Sunday, April 15, 2012

Fastest Ext4 Options

When I got a new external hard drive for storing mp3s, recorded TV shows, etc, I wanted to know how to set it up most optimally (using the ext4 filesystem). I ended up following Luca Spiller's Ext4 Options for a Media Drive for the most part, but with a few tweaks:

Formatting the Drive

After plugging in the hard drive and running sudo fdisk -l to check what name the OS had assigned it (/dev/sdb1), I formatted the drive with the following options: -m 0 to create no extra room for root (I don't intend to use it as a boot drive); and -L bb to assign it a label of bb (so I can reference it by label in my /etc/fstab):

sudo mkfs.ext4 -m 0 -L bb /dev/sdb1
Configuring the Drive Options

Then I updated my /etc/fstab configuration with an entry for the new drive. Beyond the filesystem permission options of user, rw, exec, and suid (the order of which is significant), and the noauto option (to ignore the drive when booting), I added some options that make writing data less safe — but faster. Use man mount to get a brief description of these and all other possible options:

LABEL=bb /mnt/bb ext4 user,rw,exec,suid,noauto,noatime,nobh,nobarrier,commit=60,data=writeback,journal_async_commit 0 0

If this was an internal hard drive, or one that I intended to have connected at all times, I would have skipped the permissions and noauto options (so as to use the default permissions and allow it to auto-mount at boot time), and would have just specified the performance options:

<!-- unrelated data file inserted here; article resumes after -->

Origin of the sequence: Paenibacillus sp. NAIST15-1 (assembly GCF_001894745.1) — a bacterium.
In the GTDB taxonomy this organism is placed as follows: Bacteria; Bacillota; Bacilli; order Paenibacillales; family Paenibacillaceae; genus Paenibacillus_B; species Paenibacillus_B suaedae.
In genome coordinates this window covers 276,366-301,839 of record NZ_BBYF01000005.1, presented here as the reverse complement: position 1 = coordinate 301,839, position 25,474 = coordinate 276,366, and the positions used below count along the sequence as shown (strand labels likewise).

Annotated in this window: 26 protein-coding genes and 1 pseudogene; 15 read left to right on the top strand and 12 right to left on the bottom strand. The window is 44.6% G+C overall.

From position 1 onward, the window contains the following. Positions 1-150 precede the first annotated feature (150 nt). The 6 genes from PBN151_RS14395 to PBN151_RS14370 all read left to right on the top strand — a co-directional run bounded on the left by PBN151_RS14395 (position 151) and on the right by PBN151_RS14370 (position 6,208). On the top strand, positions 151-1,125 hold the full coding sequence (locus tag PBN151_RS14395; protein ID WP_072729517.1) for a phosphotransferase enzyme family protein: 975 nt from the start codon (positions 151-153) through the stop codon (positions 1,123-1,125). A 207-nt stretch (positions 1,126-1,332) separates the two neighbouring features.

LABEL=bb /mnt/bb ext4 noatime,nobh,nobarrier,commit=60,data=writeback,journal_async_commit 0 2
Creating the Drive Mount Point

In /etc/fstab I had configured the drive's mount point as /mnt/bb, so I created it and set its owner to myself (so I could mount the drive as a regular user, since I had included the user option in the /etc/fstab config):

sudo mkdir /mnt/bb && sudo chown justin:justin /mnt/bb
Mounting the Drive

Now whenever I plug in the drive, I can mount it as a regular user; either via its label:

mount -L bb

Or via its mount point:

mount /mnt/bb

Jetty 6 HTTPS Redirects

Another Jetty 6 trick I have had to use several times is patching it to enable redirects with the correct URL scheme when proxyied via HTTP behind a webserver using SSL. Because the connection between the webserver and jetty is just plain HTTP (without SSL), jetty will send the redirect with a plain http scheme:


But when the webserver is using SSL, what I really want is for it to send the redirect with an https scheme:


X-Forwarded- Headers

As described in jetty's reverse proxy docs, by setting the forwarded property in jetty's connector configuration, you can get jetty to use the server name/port and remote client IP-address from the X-Forwarded-Host and X-Forwarded-For headers that apache's mod_proxy includes automatically.

One header that mod_proxy does not include automatically, however, is X-Forwarded-Proto. You have to add that manually, via the RequestHeader directive in your apache config (wherever you included the ProxyPass directive that forwards requests to jetty):

ProxyPass http://localhost:8080/ ProxyPassReverse http://localhost:8080/ RequestHeader set X-Forwarded-Proto "https"

Patching Jetty 6

For jetty 7/8, that would be sufficient. With the above configuration, they'll send the correct redirects. But jetty 6 doesn't use the X-Forwarded-Proto header, so you have to create your own connector class to handle it. This is what I've done (for the nio connectors):